Great Book: 4/5


Wednesday, April 3, 2013

Ingenue (Flappers #2) by Jillian Larkin

The first one was so good I just had to delve into the second.  While I appreciate the story continuing, I did find this one a little harder to get through (at least compared to the first.)  That being said, I have read a number of reviews that say the second is the slowest - and it wasn't bad by an means, just slow - of all three so I am definitely still looking forward to reading the third, Diva.

About the Novel:

Power . . . love . . . scandal . . .
There’s never enough to go around.

In the city that never sleeps, Lorraine Dyer is wide awake. Ever since she exposed Clara Knowles for the tramp she was—and lost her closest confidante in the process—Lorraine has spent every second scheming to make her selfish, lovesick ex–best friend pay for what she did. No one crosses Lorraine. Not even Gloria.

True love conquers everything—or so Gloria Carmody crazily believed. She and Jerome Johnson can barely scrape together cash for their rent, let alone have a moment to whisper sweet nothings in the dark. And if they thought escaping Chicago meant they’d get away with murder . . . they were dead wrong.

Clara was sure that once handsome, charming Marcus Eastman discovered her shameful secret, he’d drop her like a bad habit. Instead, he swept her off her feet and whisked her away to New York. Being with Marcus is a breath of fresh air—and a chance for Clara to leave her wild flapper ways firmly in the past. Except the dazzling parties and bright lights won’t stop whispering her name. . . .

INGENUE is the second novel in the sexy, dangerous, and ridiculously romantic Flappers series set in the Roaring Twenties . . . where revenge is a dish best served cold.

About the Author:

Jillian Larkin’s fascination with flappers and the 1920s began during her childhood, which included frequent home screenings of the classic Julie Andrews/Carol Channing film Thoroughly Modern Millie. She lives in New York.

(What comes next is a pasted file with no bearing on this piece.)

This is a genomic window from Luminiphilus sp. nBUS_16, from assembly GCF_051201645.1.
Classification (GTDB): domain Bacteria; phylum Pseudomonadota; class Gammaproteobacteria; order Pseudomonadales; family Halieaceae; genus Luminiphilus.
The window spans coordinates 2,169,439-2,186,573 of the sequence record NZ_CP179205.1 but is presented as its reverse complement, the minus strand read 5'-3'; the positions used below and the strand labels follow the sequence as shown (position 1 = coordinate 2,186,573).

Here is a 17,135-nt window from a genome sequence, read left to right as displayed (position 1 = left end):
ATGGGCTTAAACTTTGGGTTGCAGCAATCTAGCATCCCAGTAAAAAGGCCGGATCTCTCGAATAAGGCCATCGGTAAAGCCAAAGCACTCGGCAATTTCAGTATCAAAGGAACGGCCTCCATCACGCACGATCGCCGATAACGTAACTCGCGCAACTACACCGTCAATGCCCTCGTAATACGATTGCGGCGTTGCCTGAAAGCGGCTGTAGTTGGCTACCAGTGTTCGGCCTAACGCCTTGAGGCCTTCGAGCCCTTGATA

My Thoughts:

Let me first say that this cover is the most appealing to me out of all three.  I just love how sleek and sophisticated it looks, very much a representation of exactly what comes to mind when I think about the 1920s.

This novel was a slight bit slower of a read than the first one but it was still a great novel and I was still enveloped right into the 1920s.  This novel was set in New York after Gloria and Jerome move away together.  An interesting twist was the heavy focus on Lorraine in this novel.  She was the center focal point and the entire storyline was told through her viewpoint which I liked.  Lorraine is an interesting character and very representative of girls out there who have not yet found their niche and sometimes find themselves sucked into the latest and greatest, even when it isn't good for them.

Another interesting part of this novel is the appearance of Gloria's father - he comes in a big way although his role in the second really is just setting it up for his even larger role in the third (the final book opens with a scene involving him and Jerome.)

The only part of this novel that I found somewhat hard to wrap my mind around is how Lorraine managed to find graces with the biggest mobster and then be hired to run one of his clubs.  I realize she was the bait but it still seemed a little farfetched and her naivety really does shine through as she finds herself in way over her head.

The setting is amazing, the fashions fun to imagine and the characters fun to follow, I look forward to seeing what the third and final novel in this series has to offer.

Tuesday, March 26, 2013

Vixen (Flappers #1) by Jillian Larkin

Vixen was chosen as our March young adult read for the teacher book club I belong to - I have to confess,
as I was reading I had to keep reminding myself that these were actually KIDS because much of the lifestyle they are living is very adult, very VERY adult!

About the Book:


Jazz . . . Booze . . . Boys . . . It’s a dangerous combination.

Every girl wants what she can’t have. Seventeen-year-old Gloria Carmody wants the flapper lifestyle—and the bobbed hair, cigarettes, and music-filled nights that go with it. Now that she’s engaged to Sebastian Grey, scion of one of Chicago’s most powerful families, Gloria’s party days are over before they’ve even begun . . . or are they?

Clara Knowles, Gloria’s goody-two-shoes cousin, has arrived to make sure the high-society wedding comes off without a hitch—but Clara isn’t as lily-white as she appears. Seems she has some dirty little secrets of her own that she’ll do anything to keep hidden. . . .

Lorraine Dyer, Gloria’s social-climbing best friend, is tired of living in Gloria’s shadow. When Lorraine’s envy spills over into desperate spite, no one is safe. And someone’s going to be very sorry. . . .